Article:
IT took the scourge of a terrible illness to encourage the foundation of Colchester’s first hospital in the Middle Ages.

It wasn’t a hospital in the modern sense.

St Mary Magdalen Hospital was a place of refuge and shelter for people afflicted with leprosy.

It is believed to have been founded by a remarkable man, Eudo Dapifer, at the behest of King Henry I in the early 12th century.

Nearly 900 years on, and the St Mary Magdalen Hospital Almshouse Charity is still working to provide shelter to the most vulnerable people in Colchester.

The charity’s clerk Michael Siggs said: “It is alleged by some historians that returning Crusaders brought the scourge of leprosy to Colchester.

“It was this fact which moved the Royal Steward Eudo and his contemporaries to establish the St Mary Magdalen Hospital Almshouse Charity outside the walls of the city to treat locals afflicted by this disease.”

The charity is one of the earliest almshouse foundations in the country, one of 1,750 such groups established across England and Wales.

They all follow a tradition of providing charitable housing for people in need.

Several foundations exist in Colchester, including Winnocks and Kendalls Almshouse Charity, in Military Road, which has just taken on nine new almshouses following investment of £1.3 million.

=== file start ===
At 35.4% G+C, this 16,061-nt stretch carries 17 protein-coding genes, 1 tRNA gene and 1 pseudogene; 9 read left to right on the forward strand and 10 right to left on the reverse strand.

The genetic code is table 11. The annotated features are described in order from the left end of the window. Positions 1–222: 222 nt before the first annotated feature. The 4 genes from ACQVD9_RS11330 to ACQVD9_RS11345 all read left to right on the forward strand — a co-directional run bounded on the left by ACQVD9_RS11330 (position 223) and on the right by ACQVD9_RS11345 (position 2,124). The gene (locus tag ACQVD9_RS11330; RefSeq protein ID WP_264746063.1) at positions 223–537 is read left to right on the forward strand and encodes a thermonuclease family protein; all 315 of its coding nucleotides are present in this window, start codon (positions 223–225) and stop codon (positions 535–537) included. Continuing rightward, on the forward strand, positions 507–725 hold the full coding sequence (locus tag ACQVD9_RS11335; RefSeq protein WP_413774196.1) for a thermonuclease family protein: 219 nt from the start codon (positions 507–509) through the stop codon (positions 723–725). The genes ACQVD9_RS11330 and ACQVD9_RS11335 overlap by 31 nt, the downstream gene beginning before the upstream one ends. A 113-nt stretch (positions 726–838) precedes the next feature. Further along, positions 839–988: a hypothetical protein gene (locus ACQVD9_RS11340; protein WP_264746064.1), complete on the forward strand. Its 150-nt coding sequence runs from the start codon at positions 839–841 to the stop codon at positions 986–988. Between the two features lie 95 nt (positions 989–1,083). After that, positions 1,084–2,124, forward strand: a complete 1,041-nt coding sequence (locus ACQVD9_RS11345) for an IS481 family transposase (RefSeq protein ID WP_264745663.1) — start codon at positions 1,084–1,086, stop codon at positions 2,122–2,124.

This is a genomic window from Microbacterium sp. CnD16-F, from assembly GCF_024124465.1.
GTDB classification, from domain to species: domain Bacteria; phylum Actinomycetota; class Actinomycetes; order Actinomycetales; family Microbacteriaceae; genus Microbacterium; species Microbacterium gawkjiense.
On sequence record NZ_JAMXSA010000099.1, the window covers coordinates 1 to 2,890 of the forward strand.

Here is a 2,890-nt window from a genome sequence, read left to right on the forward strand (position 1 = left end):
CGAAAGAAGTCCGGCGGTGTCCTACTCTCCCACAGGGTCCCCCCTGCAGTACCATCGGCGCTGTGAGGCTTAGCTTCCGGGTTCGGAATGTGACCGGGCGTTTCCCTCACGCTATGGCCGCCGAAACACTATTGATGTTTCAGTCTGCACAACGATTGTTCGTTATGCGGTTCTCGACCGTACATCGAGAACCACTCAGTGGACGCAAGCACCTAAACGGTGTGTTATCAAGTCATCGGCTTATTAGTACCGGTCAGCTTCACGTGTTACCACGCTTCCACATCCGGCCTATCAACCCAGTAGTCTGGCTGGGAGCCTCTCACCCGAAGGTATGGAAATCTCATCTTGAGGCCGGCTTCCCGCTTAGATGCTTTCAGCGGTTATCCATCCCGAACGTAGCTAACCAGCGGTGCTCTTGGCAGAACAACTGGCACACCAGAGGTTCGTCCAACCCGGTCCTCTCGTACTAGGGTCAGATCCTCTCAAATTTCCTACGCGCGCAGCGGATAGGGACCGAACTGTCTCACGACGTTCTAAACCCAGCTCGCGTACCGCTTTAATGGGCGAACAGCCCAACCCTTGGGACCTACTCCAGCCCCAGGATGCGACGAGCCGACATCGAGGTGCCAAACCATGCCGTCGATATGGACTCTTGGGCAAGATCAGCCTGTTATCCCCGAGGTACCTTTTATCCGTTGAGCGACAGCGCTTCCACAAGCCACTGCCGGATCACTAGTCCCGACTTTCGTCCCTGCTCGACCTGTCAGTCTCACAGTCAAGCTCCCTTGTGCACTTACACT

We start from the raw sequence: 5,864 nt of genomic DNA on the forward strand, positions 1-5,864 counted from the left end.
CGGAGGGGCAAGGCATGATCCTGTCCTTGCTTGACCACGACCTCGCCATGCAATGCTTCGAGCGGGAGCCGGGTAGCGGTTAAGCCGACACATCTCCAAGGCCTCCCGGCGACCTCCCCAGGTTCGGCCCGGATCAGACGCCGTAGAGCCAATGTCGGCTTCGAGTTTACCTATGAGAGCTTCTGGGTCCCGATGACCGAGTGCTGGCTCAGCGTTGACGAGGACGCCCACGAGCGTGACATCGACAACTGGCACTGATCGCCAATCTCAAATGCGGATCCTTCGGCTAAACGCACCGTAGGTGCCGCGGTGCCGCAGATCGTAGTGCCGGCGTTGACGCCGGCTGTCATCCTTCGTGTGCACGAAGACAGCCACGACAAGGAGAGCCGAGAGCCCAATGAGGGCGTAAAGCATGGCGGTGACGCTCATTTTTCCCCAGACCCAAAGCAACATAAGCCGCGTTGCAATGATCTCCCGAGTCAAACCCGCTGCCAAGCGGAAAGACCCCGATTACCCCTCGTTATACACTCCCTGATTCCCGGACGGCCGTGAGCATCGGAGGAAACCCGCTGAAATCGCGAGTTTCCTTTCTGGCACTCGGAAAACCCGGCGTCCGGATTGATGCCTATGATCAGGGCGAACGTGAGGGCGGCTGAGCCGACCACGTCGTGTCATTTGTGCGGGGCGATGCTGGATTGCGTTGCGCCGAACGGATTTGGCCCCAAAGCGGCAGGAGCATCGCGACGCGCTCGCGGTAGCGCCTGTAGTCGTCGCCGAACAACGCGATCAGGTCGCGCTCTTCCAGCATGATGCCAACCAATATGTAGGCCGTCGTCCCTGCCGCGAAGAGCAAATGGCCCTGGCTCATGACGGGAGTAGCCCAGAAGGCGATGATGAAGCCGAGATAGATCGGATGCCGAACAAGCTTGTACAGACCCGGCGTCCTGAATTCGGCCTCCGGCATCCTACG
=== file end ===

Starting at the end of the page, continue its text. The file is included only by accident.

Colchester Council provided £450,000 of cash collected from Right to Buy schemes.

The council hopes the one-bedroom homes will boost its provision of affordable housing.

Adam Fox, councillor responsible for housing, said: “We are committed to delivering on our ambitious target of providing 350 affordable homes over the next five years and I hope we can continue to build partnerships to help us achieve our aims.”

Mr Siggs said: “These are designed to meet the needs of older people wishing to live independently and will be available at social rents payable under housing benefit.

“Rosemary Almshouse Charity plans to submit a planning application to develop 31 new almshouses on the land they own at Stanway opposite St Albright’s Church.

“St Mary Magdalen Hospital Almshouse Charity seeks to expand its work in providing housing for vulnerable people with a learning disability.”

The charity hopes to celebrate its 900th anniversary in 2020 with a two day festival in Colchester’s Castle Park.

Held across July 18 and 19, the celebration will be held in collaboration with charities including Lepra, St Helena Hospice, Age Concern Colchester, Beacon House and the Rotary club.

Mr Siggs said: “The great tradition of almshouse foundations is that they are community led, they are about people recognising the housing and care needs of their neighbours.”

Eudo Dapifer, who was the Royal Steward to three kings following the Norman conquest of Britain, is not only known for founding the hospital.

He is also responsible for the construction of St John’s Abbey, where he is suspected to have been buried following his death in 1120.

Mr Siggs said: “Significantly Eudo was responsible, according to our historian, for the rebuilding of the Norman keep of Colchester’s Castle.

“This work was carried out 50 years before the start of the building of Notre Dame in Paris.

“Boudicca burned down the town but the Royal Steward Eudo is responsible for the town’s regeneration.

“His memory should be equally respected."